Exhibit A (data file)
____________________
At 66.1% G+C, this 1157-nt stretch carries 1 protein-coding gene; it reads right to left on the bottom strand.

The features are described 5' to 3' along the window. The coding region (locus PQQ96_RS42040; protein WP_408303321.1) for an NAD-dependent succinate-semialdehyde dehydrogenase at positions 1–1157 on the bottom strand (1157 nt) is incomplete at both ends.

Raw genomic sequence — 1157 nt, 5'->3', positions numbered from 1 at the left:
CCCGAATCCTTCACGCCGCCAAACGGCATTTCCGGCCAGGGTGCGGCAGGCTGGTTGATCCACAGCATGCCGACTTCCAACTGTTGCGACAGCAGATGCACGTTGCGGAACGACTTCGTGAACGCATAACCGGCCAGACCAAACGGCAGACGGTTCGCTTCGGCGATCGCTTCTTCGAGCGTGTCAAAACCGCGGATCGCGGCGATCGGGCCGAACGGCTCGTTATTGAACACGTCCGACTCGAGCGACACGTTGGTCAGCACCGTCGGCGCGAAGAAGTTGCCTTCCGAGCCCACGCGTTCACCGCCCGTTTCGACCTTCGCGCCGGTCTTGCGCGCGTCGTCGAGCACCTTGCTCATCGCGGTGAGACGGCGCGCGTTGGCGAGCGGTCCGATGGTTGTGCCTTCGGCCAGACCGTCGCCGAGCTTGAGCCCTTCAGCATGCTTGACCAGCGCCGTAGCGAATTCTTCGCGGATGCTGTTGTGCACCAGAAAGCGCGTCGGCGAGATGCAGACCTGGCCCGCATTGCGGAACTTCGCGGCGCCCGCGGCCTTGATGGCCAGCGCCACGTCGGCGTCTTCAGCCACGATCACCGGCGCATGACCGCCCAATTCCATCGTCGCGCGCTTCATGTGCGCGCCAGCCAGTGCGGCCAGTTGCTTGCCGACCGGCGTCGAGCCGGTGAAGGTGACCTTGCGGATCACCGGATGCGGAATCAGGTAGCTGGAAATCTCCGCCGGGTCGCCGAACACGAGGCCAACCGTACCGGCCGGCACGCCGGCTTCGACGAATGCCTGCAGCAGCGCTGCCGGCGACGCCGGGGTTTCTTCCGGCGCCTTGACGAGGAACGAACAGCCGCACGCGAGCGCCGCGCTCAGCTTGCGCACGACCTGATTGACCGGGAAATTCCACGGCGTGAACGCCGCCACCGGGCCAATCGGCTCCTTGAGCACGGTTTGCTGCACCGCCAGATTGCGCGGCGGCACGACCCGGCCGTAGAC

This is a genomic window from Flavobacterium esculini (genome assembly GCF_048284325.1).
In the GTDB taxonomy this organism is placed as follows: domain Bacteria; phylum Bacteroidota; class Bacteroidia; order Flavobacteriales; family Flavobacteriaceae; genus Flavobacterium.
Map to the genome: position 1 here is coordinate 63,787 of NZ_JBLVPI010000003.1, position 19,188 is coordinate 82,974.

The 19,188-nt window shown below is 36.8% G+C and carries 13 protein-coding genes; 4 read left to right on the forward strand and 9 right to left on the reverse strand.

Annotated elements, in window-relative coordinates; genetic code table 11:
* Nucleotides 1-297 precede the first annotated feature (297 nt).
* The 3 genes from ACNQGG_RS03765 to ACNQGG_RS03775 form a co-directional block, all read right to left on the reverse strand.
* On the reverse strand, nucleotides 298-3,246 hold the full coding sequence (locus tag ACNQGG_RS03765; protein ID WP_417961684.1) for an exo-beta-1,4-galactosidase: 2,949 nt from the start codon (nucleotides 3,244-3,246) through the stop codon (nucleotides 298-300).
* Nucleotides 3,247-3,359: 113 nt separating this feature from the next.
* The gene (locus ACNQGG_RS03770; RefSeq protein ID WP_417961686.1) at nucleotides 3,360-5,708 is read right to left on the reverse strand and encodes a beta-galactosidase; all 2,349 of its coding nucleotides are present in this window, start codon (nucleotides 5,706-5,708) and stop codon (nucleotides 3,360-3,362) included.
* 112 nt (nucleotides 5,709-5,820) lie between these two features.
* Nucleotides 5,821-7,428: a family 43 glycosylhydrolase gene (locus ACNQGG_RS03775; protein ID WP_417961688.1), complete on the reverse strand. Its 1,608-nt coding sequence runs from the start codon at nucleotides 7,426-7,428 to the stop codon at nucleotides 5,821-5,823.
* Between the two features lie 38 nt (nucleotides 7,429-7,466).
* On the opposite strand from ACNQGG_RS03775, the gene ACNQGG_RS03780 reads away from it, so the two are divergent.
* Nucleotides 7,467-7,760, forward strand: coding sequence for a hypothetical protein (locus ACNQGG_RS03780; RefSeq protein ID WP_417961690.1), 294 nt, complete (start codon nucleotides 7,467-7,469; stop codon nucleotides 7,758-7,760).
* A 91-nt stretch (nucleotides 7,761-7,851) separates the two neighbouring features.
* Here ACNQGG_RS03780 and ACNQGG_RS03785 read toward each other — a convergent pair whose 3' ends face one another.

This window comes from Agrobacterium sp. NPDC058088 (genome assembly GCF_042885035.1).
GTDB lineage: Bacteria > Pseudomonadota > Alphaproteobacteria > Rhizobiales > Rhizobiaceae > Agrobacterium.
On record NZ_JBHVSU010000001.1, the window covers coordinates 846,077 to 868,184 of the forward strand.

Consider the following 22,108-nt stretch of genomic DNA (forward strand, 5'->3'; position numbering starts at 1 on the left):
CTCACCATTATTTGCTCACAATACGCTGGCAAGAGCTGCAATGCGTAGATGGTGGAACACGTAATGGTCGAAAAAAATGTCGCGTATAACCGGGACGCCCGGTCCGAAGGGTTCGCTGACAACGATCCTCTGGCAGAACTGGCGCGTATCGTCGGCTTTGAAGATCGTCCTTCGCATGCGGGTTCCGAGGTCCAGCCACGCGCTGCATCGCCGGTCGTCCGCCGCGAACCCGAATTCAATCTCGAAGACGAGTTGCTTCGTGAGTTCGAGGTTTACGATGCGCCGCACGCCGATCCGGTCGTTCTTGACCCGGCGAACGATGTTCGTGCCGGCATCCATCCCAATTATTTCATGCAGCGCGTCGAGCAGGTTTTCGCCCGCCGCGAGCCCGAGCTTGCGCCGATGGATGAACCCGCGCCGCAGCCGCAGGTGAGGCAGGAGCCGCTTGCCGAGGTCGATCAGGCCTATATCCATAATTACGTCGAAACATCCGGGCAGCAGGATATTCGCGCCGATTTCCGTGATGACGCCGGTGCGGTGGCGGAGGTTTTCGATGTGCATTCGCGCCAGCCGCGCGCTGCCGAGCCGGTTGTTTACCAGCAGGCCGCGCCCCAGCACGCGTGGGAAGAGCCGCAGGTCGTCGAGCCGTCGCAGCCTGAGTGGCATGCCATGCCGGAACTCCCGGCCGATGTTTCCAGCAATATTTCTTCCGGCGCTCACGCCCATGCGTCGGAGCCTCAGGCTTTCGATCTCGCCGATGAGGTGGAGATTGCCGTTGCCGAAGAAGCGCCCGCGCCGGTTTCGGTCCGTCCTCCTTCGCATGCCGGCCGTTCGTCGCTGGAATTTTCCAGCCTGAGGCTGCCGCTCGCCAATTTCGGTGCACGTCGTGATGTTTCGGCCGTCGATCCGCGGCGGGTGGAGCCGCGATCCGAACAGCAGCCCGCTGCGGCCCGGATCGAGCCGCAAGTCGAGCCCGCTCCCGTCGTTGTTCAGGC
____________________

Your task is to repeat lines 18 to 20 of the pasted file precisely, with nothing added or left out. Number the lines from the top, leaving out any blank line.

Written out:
* On the opposite strand from ACNQGG_RS03775, the gene ACNQGG_RS03780 reads away from it, so the two are divergent.
* Nucleotides 7,467-7,760, forward strand: coding sequence for a hypothetical protein (locus ACNQGG_RS03780; RefSeq protein ID WP_417961690.1), 294 nt, complete (start codon nucleotides 7,467-7,469; stop codon nucleotides 7,758-7,760).
* A 91-nt stretch (nucleotides 7,761-7,851) separates the two neighbouring features.